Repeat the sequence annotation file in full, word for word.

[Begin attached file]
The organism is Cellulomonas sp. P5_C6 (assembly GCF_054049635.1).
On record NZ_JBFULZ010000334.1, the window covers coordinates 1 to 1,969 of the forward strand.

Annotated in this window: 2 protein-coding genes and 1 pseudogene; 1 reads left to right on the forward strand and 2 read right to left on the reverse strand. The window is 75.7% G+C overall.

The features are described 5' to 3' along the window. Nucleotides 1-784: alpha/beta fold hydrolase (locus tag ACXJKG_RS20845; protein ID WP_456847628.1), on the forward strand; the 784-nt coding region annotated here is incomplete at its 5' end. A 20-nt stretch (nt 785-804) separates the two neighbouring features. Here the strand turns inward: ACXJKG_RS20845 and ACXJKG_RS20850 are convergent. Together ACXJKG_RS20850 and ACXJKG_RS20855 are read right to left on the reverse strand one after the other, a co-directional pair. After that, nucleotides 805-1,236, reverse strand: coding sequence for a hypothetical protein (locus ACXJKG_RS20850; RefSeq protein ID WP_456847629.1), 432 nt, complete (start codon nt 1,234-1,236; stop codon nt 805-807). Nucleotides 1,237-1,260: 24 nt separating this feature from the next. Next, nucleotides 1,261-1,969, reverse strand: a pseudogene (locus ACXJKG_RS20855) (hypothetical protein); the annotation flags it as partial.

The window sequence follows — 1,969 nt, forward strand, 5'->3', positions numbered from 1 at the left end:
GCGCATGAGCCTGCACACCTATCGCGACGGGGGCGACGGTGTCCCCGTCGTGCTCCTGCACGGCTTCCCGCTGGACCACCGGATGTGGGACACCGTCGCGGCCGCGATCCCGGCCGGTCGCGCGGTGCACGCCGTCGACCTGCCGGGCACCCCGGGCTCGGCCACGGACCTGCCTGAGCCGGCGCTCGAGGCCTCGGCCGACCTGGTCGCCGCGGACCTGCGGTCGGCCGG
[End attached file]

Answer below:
The organism is Cellulomonas sp. P5_C6 (assembly GCF_054049635.1).
On record NZ_JBFULZ010000334.1, the window covers coordinates 1 to 1,969 of the forward strand.

Annotated in this window: 2 protein-coding genes and 1 pseudogene; 1 reads left to right on the forward strand and 2 read right to left on the reverse strand. The window is 75.7% G+C overall.

The features are described 5' to 3' along the window. Nucleotides 1-784: alpha/beta fold hydrolase (locus tag ACXJKG_RS20845; protein ID WP_456847628.1), on the forward strand; the 784-nt coding region annotated here is incomplete at its 5' end. A 20-nt stretch (nt 785-804) separates the two neighbouring features. Here the strand turns inward: ACXJKG_RS20845 and ACXJKG_RS20850 are convergent. Together ACXJKG_RS20850 and ACXJKG_RS20855 are read right to left on the reverse strand one after the other, a co-directional pair. After that, nucleotides 805-1,236, reverse strand: coding sequence for a hypothetical protein (locus ACXJKG_RS20850; RefSeq protein ID WP_456847629.1), 432 nt, complete (start codon nt 1,234-1,236; stop codon nt 805-807). Nucleotides 1,237-1,260: 24 nt separating this feature from the next. Next, nucleotides 1,261-1,969, reverse strand: a pseudogene (locus ACXJKG_RS20855) (hypothetical protein); the annotation flags it as partial.

The window sequence follows — 1,969 nt, forward strand, 5'->3', positions numbered from 1 at the left end:
GCGCATGAGCCTGCACACCTATCGCGACGGGGGCGACGGTGTCCCCGTCGTGCTCCTGCACGGCTTCCCGCTGGACCACCGGATGTGGGACACCGTCGCGGCCGCGATCCCGGCCGGTCGCGCGGTGCACGCCGTCGACCTGCCGGGCACCCCGGGCTCGGCCACGGACCTGCCTGAGCCGGCGCTCGAGGCCTCGGCCGACCTGGTCGCCGCGGACCTGCGGTCGGCCGG